Coronavirus live blog as it happened: latest as 405,000 volunteers sign up to help NHS
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Coronavirus live blog, March 25
Last updated: Wednesday, 25 March, 2020, 11:31
- Global cases exceed 400,000 as deaths approach 20,000
- WHO warns that the pandemic is "accelerating", and the US could become the next hotspot
- Parliament expected to adjourn early for Easter once emergency coronavirus legislation has been approved
Parliament expected to adjourn for early Easter recess
Parliament is likely to adjourn from today (25 March) for an early Easter recess after the emergency coronavirus legislation to tackle the crisis has been approved.
Commons Leader Jacob Rees-Mogg has tabled a motion for the House of Commons to rise on Wednesday until 21 April 21.
The Coronavirus Bill is expected to receive Royal Assent and become law before the end of the day after MPs from all sides agreed to let it pass without formal votes.
Construction workers call for clearer guidelines on social distancing
In the wake of Boris Johnson's social distancing lockdown on Monday night, many industries have been seeking clarification as to what it means for them.
One such sector is construction, where workers remain unsure as to whether or not their work is essential, and whether they should still be turning up to their jobs.
Communities Secretary Robert Jenrick has insisted it is "sensible" for construction workers to continue to go to work amid the coronavirus crisis if conditions are safe.
The Cabinet minister told BBC Breakfast: "If you can work from home you must do so. If you can't work from home then you can go into work but you and your employer should follow Public Health England's guidance on social distancing and safety precautions.
"In the construction industry in particular a number of employers have concluded that they can't follow the Public Health England guidance and are choosing to close down their sites - in some cases they are doing so over a short period of time so those sites remain safe and that's the right thing to do.
"But if you or your employer believes you can continue to operate safely within those guidelines then it's sensible for you to do so."
He urged people to remember that some construction roles are essential, such as safety work and efforts to removal the flammable cladding "of the sort we saw on Grenfell Tower".
"So there is work that will need to continue if it is safe to do so throughout this crisis," he said.
London could see increased Tube services
Despite the ongoing coronavirus pandemic, London could see the number of Tube services actually increase.
Communities Secretary Robert Jenrick has insisted there are ways to get more Tube trains running to prevent NHS workers travelling "cheek by jowl" with others.
He told BBC Breakfast: "Clearly they (London Mayor Sadiq Khan and Transport for London) have their own challenges because members of their staff are unwell or are self-isolating following the correct guidelines.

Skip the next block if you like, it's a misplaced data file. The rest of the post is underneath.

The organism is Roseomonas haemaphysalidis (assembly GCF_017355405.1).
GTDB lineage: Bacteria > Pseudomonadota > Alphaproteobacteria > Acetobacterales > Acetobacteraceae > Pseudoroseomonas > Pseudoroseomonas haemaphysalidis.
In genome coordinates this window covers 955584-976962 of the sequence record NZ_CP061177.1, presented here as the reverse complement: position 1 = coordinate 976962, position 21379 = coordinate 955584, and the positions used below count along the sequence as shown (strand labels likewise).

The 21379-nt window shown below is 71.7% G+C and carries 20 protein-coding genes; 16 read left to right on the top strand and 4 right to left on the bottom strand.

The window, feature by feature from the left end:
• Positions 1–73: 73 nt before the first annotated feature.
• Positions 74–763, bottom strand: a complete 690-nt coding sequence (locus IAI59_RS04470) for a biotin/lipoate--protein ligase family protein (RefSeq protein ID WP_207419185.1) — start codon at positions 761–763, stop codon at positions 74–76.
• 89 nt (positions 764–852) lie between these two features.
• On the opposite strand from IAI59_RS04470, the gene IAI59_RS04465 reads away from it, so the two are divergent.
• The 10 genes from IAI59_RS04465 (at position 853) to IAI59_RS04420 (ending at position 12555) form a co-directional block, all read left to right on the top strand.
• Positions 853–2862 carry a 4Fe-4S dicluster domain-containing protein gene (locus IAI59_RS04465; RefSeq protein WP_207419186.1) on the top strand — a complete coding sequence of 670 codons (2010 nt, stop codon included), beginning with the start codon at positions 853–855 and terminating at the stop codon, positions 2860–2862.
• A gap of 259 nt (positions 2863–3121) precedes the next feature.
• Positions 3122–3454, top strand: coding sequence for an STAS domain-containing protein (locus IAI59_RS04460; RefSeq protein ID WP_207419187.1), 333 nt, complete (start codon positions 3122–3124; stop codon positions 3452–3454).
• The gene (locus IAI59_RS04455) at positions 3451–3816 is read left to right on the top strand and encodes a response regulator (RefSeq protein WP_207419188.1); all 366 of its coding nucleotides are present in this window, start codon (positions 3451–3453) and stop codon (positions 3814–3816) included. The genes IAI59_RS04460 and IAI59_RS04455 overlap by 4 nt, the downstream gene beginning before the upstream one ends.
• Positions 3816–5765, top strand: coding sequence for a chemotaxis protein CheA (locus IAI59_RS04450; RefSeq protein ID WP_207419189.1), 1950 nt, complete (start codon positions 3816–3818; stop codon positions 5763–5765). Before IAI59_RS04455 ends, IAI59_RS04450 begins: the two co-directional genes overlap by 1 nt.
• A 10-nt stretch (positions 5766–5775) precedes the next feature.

"So I don't think this is an easy question to answer but I think there are ways they could be laying on more trains because nobody should be going to work, particularly those frontline workers such as in the NHS and social care, and having to travel cheek by jowl with other people on the Underground.
"We think that can be resolved by laying on more trains and we are urging the Mayor of London to do so."
'Astonishing response' to calls for NHS volunteers
Stephen Powis, NHS England medical director, has been speaking on BBC Breakfast.
He said there had been "outbreaks of altruism and people wanting to help", and he was "bowled over" by medics returning to the front line and the response from people signing up to help the vulnerable.
"Overnight 170,000 people have signed up - that's three a minute to help the NHS," he said. "It's an absolutely astonishing response."
He added: "This is a health emergency, we can all play a role in ensuring we get on top of coronavirus and at the same time expand capacity in the NHS."
Brand new hand sanitiser factory to open within 10 days
A brand new factory dedicated to producing hand sanitiser it set to open near Middlesbrough within 10 days.
UK chemical company Ineos says it will produce one million bottles a month from its new plant.
Tom Crotty, the firm’s director, spoke to the BBC’s Today programme: “We already make the fundamental raw material, ethanol, at one of our sites. It was apparent that there just wasn’t enough gel in the market for people to get - certainly not enough for the NHS, but even on the supermarket shelves. So why not make the gel ourselves, bottle it and get it out there?”
He added: “We already have expertise in this area, we have a spare building we can use, we’re installing the new kit as we speak and we’re hoping to have production up and running within those 10 days.
“Normally, we’d spend six months researching a market. But we’ve done none of that - we thought let’s just start and see how it goes.”
Public transport usage in London down
Despite reports of packed Tube carriages, and calls for increased service, London Mayor Sadiq Khan has issued a statement saying public transport use is down.
"I'd like to thank all Londoners who have followed the rules today and stayed at home.
"TfL's (Transport for London) early-morning data suggests that Tube travel is down by an additional third compared to yesterday and bus travel down by an additional 20%.
"Tube ridership was already 88% down yesterday compared to the same day last year, and bus ridership 76%.
"However, we still need more Londoners to do the right thing and stay at home.
"Nearly a third of TfL's staff are now off sick or self-isolating - including train drivers and crucial control centre staff.
"Many of them have years of safety-critical training in order to run specific lines - so it is simply not possible to replace them with others.
"TfL will do everything possible to continue safely running a basic service for key workers, including our amazing NHS staff, but if the number of TfL staff off sick or self-isolating continues to rise - as we sadly expect it will - we will have no choice but to reduce services further."